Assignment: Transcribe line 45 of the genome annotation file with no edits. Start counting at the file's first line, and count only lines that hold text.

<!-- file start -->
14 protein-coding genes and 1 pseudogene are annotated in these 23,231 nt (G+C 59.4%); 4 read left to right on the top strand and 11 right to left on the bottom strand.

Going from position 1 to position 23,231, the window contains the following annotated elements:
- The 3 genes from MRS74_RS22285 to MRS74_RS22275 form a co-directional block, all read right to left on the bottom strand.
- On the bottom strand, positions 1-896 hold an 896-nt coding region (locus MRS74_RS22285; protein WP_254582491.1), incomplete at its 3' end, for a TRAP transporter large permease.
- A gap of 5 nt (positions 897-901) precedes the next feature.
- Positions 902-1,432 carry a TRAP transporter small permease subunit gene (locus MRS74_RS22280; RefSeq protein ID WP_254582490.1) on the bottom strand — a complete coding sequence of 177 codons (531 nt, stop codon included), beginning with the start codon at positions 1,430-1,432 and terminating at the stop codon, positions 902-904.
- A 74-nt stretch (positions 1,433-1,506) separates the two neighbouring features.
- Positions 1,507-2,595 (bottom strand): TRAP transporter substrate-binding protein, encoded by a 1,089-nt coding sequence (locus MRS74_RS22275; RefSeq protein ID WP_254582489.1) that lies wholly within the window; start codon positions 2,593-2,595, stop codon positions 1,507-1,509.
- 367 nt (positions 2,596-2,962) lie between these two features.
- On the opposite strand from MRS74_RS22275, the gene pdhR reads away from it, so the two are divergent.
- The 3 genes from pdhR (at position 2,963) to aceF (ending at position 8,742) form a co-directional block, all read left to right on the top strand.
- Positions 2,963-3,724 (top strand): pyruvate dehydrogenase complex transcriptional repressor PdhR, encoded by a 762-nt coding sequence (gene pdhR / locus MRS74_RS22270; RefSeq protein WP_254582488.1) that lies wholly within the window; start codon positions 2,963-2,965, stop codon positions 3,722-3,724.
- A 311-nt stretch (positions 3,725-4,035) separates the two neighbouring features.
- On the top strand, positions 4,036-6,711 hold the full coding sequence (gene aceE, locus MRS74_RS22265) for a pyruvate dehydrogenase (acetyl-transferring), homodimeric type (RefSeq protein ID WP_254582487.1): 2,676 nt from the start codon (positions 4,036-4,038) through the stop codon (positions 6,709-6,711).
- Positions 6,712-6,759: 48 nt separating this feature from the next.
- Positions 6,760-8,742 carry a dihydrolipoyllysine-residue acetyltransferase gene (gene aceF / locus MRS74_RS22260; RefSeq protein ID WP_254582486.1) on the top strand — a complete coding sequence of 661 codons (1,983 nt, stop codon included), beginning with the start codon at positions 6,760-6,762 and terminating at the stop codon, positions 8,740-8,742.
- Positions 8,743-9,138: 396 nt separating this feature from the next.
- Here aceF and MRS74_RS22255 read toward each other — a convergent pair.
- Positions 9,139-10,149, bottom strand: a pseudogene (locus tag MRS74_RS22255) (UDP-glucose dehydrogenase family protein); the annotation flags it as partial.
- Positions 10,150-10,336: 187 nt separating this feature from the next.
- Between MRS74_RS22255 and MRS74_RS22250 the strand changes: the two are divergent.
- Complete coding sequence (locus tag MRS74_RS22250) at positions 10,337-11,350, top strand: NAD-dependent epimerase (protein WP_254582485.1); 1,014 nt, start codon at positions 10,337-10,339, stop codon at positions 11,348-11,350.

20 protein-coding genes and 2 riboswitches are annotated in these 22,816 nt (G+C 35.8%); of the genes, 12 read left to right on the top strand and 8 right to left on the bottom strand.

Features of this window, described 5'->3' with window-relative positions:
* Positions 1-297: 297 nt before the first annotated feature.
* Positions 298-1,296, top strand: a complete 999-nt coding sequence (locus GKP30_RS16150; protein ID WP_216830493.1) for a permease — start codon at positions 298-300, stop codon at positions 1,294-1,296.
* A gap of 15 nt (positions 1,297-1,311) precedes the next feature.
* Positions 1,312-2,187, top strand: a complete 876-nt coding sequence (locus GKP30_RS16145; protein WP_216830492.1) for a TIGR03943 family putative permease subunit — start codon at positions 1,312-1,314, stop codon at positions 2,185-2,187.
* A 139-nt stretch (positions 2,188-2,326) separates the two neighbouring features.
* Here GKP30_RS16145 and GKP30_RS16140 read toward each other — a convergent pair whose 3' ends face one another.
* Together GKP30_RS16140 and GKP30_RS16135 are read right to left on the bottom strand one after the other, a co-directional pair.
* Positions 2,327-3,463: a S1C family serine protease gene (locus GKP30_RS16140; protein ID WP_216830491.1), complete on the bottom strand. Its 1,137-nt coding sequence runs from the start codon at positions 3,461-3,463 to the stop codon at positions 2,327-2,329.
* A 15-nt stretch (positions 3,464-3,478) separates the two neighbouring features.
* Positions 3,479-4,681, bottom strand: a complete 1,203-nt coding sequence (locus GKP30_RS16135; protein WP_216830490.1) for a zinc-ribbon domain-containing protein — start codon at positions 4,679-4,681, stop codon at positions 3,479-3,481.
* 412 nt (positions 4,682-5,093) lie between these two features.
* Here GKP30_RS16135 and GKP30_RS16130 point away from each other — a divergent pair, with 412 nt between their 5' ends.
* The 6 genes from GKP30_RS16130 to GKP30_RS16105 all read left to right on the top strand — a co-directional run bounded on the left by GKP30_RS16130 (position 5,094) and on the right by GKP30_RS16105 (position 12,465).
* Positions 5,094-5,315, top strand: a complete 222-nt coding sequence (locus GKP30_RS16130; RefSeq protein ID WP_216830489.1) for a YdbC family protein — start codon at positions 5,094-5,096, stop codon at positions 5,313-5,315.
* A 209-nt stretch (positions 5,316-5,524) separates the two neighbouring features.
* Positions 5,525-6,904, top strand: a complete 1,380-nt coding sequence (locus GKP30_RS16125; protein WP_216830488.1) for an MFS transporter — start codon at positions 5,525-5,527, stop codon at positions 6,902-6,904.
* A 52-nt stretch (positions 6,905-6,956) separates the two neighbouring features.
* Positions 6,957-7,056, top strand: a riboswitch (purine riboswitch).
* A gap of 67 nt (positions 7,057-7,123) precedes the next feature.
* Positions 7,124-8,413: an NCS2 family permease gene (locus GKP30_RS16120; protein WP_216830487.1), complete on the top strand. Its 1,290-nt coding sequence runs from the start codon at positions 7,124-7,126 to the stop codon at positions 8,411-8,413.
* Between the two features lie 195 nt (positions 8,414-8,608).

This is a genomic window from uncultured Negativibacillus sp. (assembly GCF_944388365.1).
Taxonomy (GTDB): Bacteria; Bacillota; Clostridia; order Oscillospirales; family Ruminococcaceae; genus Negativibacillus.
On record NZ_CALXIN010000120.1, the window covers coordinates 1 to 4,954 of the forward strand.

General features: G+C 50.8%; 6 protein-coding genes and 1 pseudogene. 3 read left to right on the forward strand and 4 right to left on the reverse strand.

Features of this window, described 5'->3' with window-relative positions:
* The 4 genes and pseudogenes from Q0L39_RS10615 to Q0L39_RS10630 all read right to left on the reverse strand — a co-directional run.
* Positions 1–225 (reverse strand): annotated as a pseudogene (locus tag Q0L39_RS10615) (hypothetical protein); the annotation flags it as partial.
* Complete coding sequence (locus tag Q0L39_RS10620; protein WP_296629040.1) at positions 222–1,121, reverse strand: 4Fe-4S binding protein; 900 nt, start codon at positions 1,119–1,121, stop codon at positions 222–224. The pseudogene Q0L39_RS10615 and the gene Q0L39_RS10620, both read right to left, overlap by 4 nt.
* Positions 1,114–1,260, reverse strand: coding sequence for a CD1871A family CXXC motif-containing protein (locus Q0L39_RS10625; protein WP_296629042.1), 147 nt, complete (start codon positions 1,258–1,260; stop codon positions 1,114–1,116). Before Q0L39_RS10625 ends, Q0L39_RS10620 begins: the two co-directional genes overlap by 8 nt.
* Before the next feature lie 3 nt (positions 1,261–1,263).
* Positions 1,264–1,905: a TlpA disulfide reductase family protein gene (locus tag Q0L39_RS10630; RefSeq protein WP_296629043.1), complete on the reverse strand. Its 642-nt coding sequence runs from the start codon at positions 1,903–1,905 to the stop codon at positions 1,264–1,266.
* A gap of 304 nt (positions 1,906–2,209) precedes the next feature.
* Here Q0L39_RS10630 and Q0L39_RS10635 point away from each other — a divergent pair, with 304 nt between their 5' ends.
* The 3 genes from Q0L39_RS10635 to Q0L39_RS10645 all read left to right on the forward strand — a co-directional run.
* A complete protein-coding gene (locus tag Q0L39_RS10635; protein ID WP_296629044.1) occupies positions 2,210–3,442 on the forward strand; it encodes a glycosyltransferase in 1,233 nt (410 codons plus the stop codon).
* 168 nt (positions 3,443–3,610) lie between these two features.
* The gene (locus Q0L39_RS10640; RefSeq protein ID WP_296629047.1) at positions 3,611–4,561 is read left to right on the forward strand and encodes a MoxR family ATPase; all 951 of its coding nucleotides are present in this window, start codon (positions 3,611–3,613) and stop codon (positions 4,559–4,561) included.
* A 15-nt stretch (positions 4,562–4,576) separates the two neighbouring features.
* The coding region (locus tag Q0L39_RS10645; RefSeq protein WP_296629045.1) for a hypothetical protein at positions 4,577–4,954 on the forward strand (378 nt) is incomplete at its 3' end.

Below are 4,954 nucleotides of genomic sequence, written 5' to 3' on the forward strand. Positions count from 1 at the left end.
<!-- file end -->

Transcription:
* Between the two features lie 195 nt (positions 8,414-8,608).